Sarah Abbott is an MFA candidate and teaching assistant at the University of Kentucky. Her work has previously appeared in Polaris, Fly in the Head, and the anthology Feel It With Your Eyes. She loves traveling as much as coming home.
My Life with Matisse
I drink Matisse first thing in the morning
I breathe Matisse all day long
I eat Matisse in the evening
I dream Matisse midnight to dawn.
I require the red of beets, blood, and tomatoes
The green of emeralds, limes, and pines
Lemon yellow, fuchsia, and orange
Every blue, from deep ocean to pale sky.
I crave anemone and amaryllis and goldfish
I must have bathers and dancers and nudes
Patterned upholstery, carpets, and wallpaper
Lush flowers blooming inside and out.
When I gaze at Matisse, he frees me
Even in faded art books or on a computer screen
Matisse feeds me, he heals me, he leads me
He teaches me to invent what I need.
Sheila Wellehan is a poet who lives in Cape Elizabeth, Maine. Her work has appeared or will appear soon in Chiron Review, Poetry East, Rat's Ass Review, and Yellow Chair Review.
Beware the one who raises a headless
army, shapes sinew and bone from mud
like some golem brigade. Danger,
armed only with obedient parts, feet
all pointing in the same direction.
They wait for The One with Lips to yell,
“Forward!” Without the yellow warning
light of conscience, they process only
black and white, on or off. Motionless,
they pose little threat. But crowd
mentality quickly kindles in the thrill
of crashing glass and cheering stadiums.
Risk escalates when the ranks explode
with others longing too much to belong.
Alarie Tennille was born and raised in Portsmouth, Virginia, and graduated from the University of Virginia in the first class admitting women. She became fascinated by fine art at an early age, even though she had to go to the World Book Encyclopedia to find it. Today she visits museums everywhere she travels and spends time at the Nelson-Atkins Museum of Art in Kansas City, Missouri, where her husband is a volunteer guide. Alarie’s poetry book, Running Counterclockwise, contains many ekphrastic poems. Please visit her at alariepoet.com.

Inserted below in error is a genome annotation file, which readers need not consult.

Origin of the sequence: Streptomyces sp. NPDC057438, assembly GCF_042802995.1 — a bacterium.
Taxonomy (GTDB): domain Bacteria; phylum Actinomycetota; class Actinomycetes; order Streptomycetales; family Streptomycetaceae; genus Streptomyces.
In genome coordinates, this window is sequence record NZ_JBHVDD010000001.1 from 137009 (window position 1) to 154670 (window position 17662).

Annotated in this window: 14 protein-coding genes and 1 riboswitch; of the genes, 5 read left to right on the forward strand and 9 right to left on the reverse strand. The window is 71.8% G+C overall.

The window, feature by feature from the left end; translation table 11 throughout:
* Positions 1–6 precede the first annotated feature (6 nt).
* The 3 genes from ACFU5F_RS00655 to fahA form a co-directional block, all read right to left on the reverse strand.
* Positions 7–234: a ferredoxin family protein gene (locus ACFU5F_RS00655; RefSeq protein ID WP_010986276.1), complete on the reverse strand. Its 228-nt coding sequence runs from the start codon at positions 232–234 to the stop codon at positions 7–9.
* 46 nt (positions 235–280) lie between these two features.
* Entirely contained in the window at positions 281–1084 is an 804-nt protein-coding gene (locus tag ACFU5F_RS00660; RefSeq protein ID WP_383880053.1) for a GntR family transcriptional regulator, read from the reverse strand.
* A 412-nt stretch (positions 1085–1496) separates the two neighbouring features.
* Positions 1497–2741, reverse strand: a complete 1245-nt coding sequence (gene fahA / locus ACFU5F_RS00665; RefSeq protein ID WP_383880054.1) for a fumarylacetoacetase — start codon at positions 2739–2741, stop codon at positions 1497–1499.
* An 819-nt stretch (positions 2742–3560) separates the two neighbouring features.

On the day I visit the gallery, it is raining. Manchester, famous for rain, revolution, and football, lives up to its reputation, and Mosely Street in March—seen from the third storey—glistens with passers-by holding dark umbrellas aloft.
Brett, Dorothy (1883-1977), hanging here on the white wall of the gallery, painted umbrellas in bright colours, parasols, really, for the sun. She does not call them parasols. Her bleak pessimism announces that it will surely rain soon.
Curved backs recline. Lytton Strachey, knees crossed under a yellow umbrella, book falling limply from his hand. Ottoline Morrell, on whom Dorothy has a crush, resplendent in pink silk, folding her hands in her lap beneath a sheath of green. Behind her, perhaps, Virginia, who was not yet Woolf, and Leonard, curled into blue and pink umbrellas, oblivious to the party, the absence of Vita not yet felt.
No sign of Lawrence here.
The slight man paying court to Ottoline is too tall, too dark, too earnest to be Lawrence.
Lawrence came later, cast Ottoline into controversy, drew Dorothy into his orbit. She followed him to Rananim—Dorothy, that is—by boat, leaving behind the grey March drizzle. In the heat of a parched New Mexico she put down roots, seeing no need now to paint umbrellas.
On the day I visit the gallery, I do not have an umbrella. I take shelter under Dorothy’s, spending long moments soaking in the warm light. Later, in the gallery gift shop, I buy a postcard of her umbrellas, slip it between the pages of a book I am reading, forget it is there.
I’ll find it later still, when I have travelled above the clouds to leave behind the grey March drizzle, when I, too, have put down roots in American soil.
Unlike Dorothy, I still need an umbrella. I keep hers in a small frame on my sunny kitchen wall, in case it rains.
Catherine A. Brereton
Catherine A. Brereton is from England, but moved to America in 2008, where she is now an MFA candidate at the University of Kentucky. Her essay, "Trance," published by SLICE magazine, was selected by Ariel Levy and Robert Atwan as a Notable Essay in Best American Essays, 2015. She is the 2015 winner of theFlounce’s Nonfiction Writer of the Year award. Her more recent work can be found in Crack the Spine, The Rain, Party, and Disaster Society, The Watershed Review, The Indianola Review, Literary Orphans, and The Spectacle, and is forthcoming in GTK Creative Journal, and Burning Down the House anthology. Catherine is the current Editor-in-Chief of Limestone, the University of Kentucky's literary journal. She lives in Lexington with her wife and their teenage daughters, and can be found online at catherinebrereton.com.